Dear Twerk Thieves & Ratchet Robbers:
No, I’m not about to spend 800 or so words ruing the day that Miley Cyrus took “twerk” mainstream and ruined it for those who, as Beyoncé recently put it, have “been doing this since the 90’s with DJ Jubilee.” I’ve already come for her…twice. I would, however, like to talk about the folks who might not be sitting in first class with Billy Ray’s baby on Appropriation Airlines, but certainly have a seat on the plane.
I quite enjoyed reading the many, many Miley-themed thinkpieces about her disaster of a VMA performance, but a lingering theme in many of them reminded me of a longstanding problem I have with people who discovered the words “ratchet” and “twerk” within the last three years, or in some cases, three minutes.
Like one of my brilliant friends who articulated her frustration this week, as someone from a Southern, working class Black family who grew up with that terminology, it grates my nerves that certain folks – Black and white alike – write on what they don’t know with such authority. In some ways, non-southern Blacks who don’t know the culture view twerking and ratchet just as novel and trendy as many White people do.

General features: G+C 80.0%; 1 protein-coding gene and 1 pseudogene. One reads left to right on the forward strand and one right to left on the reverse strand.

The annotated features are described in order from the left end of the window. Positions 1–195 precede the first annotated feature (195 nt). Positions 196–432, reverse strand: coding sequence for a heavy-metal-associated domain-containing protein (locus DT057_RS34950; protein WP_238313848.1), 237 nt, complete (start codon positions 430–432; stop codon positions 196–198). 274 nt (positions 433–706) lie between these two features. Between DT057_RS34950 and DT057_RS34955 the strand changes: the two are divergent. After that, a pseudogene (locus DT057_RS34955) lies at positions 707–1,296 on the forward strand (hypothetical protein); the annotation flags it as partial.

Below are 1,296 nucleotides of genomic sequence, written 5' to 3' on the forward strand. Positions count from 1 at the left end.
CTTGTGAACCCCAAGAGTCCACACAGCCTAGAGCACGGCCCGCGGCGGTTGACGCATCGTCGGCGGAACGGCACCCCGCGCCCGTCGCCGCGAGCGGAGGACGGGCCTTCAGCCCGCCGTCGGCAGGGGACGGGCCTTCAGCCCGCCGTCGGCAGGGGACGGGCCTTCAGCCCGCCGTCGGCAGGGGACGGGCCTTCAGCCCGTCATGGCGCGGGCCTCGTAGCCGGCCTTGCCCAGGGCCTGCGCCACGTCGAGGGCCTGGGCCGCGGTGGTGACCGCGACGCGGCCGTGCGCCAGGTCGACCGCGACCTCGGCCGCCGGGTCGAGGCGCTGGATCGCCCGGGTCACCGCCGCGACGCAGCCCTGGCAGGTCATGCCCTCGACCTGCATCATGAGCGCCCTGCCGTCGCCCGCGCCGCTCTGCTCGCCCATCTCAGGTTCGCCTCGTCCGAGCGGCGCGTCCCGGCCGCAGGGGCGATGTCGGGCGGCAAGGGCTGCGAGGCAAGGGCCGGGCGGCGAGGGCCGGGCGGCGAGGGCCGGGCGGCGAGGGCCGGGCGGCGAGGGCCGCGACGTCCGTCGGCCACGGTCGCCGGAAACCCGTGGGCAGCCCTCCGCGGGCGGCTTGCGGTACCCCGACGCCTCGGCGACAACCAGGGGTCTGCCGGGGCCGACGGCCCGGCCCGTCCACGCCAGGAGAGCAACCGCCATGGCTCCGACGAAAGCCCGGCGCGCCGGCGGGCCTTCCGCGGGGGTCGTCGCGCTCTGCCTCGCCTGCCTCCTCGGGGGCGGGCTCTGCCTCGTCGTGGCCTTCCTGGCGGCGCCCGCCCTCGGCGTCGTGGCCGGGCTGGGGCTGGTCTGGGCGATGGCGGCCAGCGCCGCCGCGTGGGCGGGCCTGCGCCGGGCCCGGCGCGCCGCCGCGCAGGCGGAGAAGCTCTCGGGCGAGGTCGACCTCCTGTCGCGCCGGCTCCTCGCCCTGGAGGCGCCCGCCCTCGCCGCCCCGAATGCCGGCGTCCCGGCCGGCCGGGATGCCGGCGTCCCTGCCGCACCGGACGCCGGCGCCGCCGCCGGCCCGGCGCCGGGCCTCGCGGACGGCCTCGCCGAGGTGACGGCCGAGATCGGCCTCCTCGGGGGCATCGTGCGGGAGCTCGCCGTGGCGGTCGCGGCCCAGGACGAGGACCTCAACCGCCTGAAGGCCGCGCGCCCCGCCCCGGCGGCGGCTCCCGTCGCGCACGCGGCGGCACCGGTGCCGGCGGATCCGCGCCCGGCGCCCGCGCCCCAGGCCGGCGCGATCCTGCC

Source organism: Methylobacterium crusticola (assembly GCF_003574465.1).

To be fair, none of you are conducting “scientific studies” on twerking like ABC News, which made me feel as though my life has been lived within the confines of a zoo. Ditto for the “TEACH ME THAT TWERKING THING MILEY DOES” tone articles I’ve spotted here and there. Yet, amid all these works on mores and customs pulled from southern Blacks going mainstream, very few of them have been written from the perspective of southern Black people. That has lead to so many of these musings conveying both unfamiliarity and a continuation of the same kind of erasure that’s problematic for a variety of reasons.